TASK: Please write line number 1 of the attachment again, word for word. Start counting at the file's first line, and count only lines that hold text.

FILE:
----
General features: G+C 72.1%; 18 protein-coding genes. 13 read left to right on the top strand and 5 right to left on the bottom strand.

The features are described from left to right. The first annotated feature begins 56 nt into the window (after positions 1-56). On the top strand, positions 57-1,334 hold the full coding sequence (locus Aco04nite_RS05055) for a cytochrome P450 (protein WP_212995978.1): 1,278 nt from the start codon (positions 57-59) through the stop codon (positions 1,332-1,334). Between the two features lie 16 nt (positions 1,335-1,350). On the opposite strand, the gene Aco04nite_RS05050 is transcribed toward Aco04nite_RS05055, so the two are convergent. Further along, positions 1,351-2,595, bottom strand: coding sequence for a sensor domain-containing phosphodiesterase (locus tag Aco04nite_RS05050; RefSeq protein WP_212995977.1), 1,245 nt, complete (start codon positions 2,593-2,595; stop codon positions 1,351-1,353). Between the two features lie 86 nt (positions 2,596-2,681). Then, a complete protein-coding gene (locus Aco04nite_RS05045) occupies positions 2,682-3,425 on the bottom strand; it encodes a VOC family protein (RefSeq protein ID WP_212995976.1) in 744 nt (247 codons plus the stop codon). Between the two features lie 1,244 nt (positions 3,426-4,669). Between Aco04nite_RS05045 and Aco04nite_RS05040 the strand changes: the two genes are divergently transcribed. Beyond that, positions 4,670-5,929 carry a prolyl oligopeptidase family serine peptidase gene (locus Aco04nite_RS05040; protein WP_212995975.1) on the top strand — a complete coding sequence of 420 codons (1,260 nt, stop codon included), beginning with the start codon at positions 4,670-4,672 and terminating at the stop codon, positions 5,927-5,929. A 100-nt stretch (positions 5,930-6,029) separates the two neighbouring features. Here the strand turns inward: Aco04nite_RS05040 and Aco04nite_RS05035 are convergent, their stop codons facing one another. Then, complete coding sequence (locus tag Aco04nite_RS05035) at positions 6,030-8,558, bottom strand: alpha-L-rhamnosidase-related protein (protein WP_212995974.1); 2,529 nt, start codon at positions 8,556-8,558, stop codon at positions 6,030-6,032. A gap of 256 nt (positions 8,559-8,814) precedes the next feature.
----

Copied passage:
General features: G+C 72.1%; 18 protein-coding genes. 13 read left to right on the top strand and 5 right to left on the bottom strand.